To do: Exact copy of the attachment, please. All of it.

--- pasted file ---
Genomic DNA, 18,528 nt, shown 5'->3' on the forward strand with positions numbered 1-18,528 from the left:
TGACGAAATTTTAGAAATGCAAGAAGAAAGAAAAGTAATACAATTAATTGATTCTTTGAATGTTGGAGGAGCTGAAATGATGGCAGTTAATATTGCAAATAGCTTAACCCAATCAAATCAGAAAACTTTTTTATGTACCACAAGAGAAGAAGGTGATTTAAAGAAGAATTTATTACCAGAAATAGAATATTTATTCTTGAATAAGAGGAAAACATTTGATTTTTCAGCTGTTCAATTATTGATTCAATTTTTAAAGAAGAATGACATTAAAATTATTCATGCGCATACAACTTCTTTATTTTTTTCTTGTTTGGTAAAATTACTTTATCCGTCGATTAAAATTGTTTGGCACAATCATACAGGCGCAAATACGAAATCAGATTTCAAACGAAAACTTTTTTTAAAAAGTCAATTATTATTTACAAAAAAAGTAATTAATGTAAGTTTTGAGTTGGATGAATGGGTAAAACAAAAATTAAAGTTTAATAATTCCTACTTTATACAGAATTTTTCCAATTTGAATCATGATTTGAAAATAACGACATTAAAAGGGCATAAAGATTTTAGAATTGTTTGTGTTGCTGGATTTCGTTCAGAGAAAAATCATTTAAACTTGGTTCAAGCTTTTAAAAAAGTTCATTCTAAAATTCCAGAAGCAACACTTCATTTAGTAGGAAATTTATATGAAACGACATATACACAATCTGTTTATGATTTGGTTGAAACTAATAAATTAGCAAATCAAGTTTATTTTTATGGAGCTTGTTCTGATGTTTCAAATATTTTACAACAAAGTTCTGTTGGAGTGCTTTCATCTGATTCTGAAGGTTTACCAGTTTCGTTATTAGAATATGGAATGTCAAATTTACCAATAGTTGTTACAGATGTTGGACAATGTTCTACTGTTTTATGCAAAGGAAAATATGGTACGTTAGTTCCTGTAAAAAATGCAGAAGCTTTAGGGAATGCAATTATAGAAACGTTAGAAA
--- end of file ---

Genomic DNA, 18,528 nt, shown 5'->3' on the forward strand with positions numbered 1-18,528 from the left:
TGACGAAATTTTAGAAATGCAAGAAGAAAGAAAAGTAATACAATTAATTGATTCTTTGAATGTTGGAGGAGCTGAAATGATGGCAGTTAATATTGCAAATAGCTTAACCCAATCAAATCAGAAAACTTTTTTATGTACCACAAGAGAAGAAGGTGATTTAAAGAAGAATTTATTACCAGAAATAGAATATTTATTCTTGAATAAGAGGAAAACATTTGATTTTTCAGCTGTTCAATTATTGATTCAATTTTTAAAGAAGAATGACATTAAAATTATTCATGCGCATACAACTTCTTTATTTTTTTCTTGTTTGGTAAAATTACTTTATCCGTCGATTAAAATTGTTTGGCACAATCATACAGGCGCAAATACGAAATCAGATTTCAAACGAAAACTTTTTTTAAAAAGTCAATTATTATTTACAAAAAAAGTAATTAATGTAAGTTTTGAGTTGGATGAATGGGTAAAACAAAAATTAAAGTTTAATAATTCCTACTTTATACAGAATTTTTCCAATTTGAATCATGATTTGAAAATAACGACATTAAAAGGGCATAAAGATTTTAGAATTGTTTGTGTTGCTGGATTTCGTTCAGAGAAAAATCATTTAAACTTGGTTCAAGCTTTTAAAAAAGTTCATTCTAAAATTCCAGAAGCAACACTTCATTTAGTAGGAAATTTATATGAAACGACATATACACAATCTGTTTATGATTTGGTTGAAACTAATAAATTAGCAAATCAAGTTTATTTTTATGGAGCTTGTTCTGATGTTTCAAATATTTTACAACAAAGTTCTGTTGGAGTGCTTTCATCTGATTCTGAAGGTTTACCAGTTTCGTTATTAGAATATGGAATGTCAAATTTACCAATAGTTGTTACAGATGTTGGACAATGTTCTACTGTTTTATGCAAAGGAAAATATGGTACGTTAGTTCCTGTAAAAAATGCAGAAGCTTTAGGGAATGCAATTATAGAAACGTTAGAAA